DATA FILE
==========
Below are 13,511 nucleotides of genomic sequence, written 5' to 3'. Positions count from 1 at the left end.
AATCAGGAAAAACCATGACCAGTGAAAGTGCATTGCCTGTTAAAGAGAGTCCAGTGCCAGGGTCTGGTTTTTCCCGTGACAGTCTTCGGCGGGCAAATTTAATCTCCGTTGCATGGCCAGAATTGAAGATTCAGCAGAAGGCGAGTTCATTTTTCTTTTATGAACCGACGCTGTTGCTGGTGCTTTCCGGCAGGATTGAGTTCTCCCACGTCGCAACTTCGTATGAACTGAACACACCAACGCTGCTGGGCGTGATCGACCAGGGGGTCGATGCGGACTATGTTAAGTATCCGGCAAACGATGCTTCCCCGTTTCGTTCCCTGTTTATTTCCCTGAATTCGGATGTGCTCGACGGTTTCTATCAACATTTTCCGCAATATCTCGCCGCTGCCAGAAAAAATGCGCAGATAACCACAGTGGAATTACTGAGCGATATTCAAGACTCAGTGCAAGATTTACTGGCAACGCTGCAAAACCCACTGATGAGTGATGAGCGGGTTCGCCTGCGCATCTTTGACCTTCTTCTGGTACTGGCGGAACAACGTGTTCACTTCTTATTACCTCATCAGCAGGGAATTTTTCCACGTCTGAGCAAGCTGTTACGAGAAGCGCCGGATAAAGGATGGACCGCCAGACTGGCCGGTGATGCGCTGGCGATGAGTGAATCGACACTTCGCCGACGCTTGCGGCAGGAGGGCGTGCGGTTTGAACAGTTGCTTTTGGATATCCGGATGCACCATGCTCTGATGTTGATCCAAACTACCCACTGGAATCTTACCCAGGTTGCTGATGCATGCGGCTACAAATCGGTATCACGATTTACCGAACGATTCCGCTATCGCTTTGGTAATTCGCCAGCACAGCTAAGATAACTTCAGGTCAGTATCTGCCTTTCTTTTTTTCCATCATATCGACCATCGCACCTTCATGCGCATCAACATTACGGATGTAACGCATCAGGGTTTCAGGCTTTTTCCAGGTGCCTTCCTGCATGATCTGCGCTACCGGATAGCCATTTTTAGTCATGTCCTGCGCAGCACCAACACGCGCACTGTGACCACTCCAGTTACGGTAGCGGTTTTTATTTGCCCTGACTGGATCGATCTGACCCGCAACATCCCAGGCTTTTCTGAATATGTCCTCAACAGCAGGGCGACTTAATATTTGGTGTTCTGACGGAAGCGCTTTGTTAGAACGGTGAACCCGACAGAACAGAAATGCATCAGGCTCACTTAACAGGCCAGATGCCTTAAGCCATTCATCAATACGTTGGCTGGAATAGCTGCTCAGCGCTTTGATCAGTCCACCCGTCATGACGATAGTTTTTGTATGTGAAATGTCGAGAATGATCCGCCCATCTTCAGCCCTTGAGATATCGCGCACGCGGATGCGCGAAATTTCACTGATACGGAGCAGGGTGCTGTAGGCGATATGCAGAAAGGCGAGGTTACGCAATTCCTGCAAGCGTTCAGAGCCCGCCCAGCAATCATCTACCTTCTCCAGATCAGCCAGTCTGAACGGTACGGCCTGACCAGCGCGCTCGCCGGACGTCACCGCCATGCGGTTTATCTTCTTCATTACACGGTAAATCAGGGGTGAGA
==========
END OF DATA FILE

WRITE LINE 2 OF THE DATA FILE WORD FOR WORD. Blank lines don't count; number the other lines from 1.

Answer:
AATCAGGAAAAACCATGACCAGTGAAAGTGCATTGCCTGTTAAAGAGAGTCCAGTGCCAGGGTCTGGTTTTTCCCGTGACAGTCTTCGGCGGGCAAATTTAATCTCCGTTGCATGGCCAGAATTGAAGATTCAGCAGAAGGCGAGTTCATTTTTCTTTTATGAACCGACGCTGTTGCTGGTGCTTTCCGGCAGGATTGAGTTCTCCCACGTCGCAACTTCGTATGAACTGAACACACCAACGCTGCTGGGCGTGATCGACCAGGGGGTCGATGCGGACTATGTTAAGTATCCGGCAAACGATGCTTCCCCGTTTCGTTCCCTGTTTATTTCCCTGAATTCGGATGTGCTCGACGGTTTCTATCAACATTTTCCGCAATATCTCGCCGCTGCCAGAAAAAATGCGCAGATAACCACAGTGGAATTACTGAGCGATATTCAAGACTCAGTGCAAGATTTACTGGCAACGCTGCAAAACCCACTGATGAGTGATGAGCGGGTTCGCCTGCGCATCTTTGACCTTCTTCTGGTACTGGCGGAACAACGTGTTCACTTCTTATTACCTCATCAGCAGGGAATTTTTCCACGTCTGAGCAAGCTGTTACGAGAAGCGCCGGATAAAGGATGGACCGCCAGACTGGCCGGTGATGCGCTGGCGATGAGTGAATCGACACTTCGCCGACGCTTGCGGCAGGAGGGCGTGCGGTTTGAACAGTTGCTTTTGGATATCCGGATGCACCATGCTCTGATGTTGATCCAAACTACCCACTGGAATCTTACCCAGGTTGCTGATGCATGCGGCTACAAATCGGTATCACGATTTACCGAACGATTCCGCTATCGCTTTGGTAATTCGCCAGCACAGCTAAGATAACTTCAGGTCAGTATCTGCCTTTCTTTTTTTCCATCATATCGACCATCGCACCTTCATGCGCATCAACATTACGGATGTAACGCATCAGGGTTTCAGGCTTTTTCCAGGTGCCTTCCTGCATGATCTGCGCTACCGGATAGCCATTTTTAGTCATGTCCTGCGCAGCACCAACACGCGCACTGTGACCACTCCAGTTACGGTAGCGGTTTTTATTTGCCCTGACTGGATCGATCTGACCCGCAACATCCCAGGCTTTTCTGAATATGTCCTCAACAGCAGGGCGACTTAATATTTGGTGTTCTGACGGAAGCGCTTTGTTAGAACGGTGAACCCGACAGAACAGAAATGCATCAGGCTCACTTAACAGGCCAGATGCCTTAAGCCATTCATCAATACGTTGGCTGGAATAGCTGCTCAGCGCTTTGATCAGTCCACCCGTCATGACGATAGTTTTTGTATGTGAAATGTCGAGAATGATCCGCCCATCTTCAGCCCTTGAGATATCGCGCACGCGGATGCGCGAAATTTCACTGATACGGAGCAGGGTGCTGTAGGCGATATGCAGAAAGGCGAGGTTACGCAATTCCTGCAAGCGTTCAGAGCCCGCCCAGCAATCATCTACCTTCTCCAGATCAGCCAGTCTGAACGGTACGGCCTGACCAGCGCGCTCGCCGGACGTCACCGCCATGCGGTTTATCTTCTTCATTACACGGTAAATCAGGGGTGAGA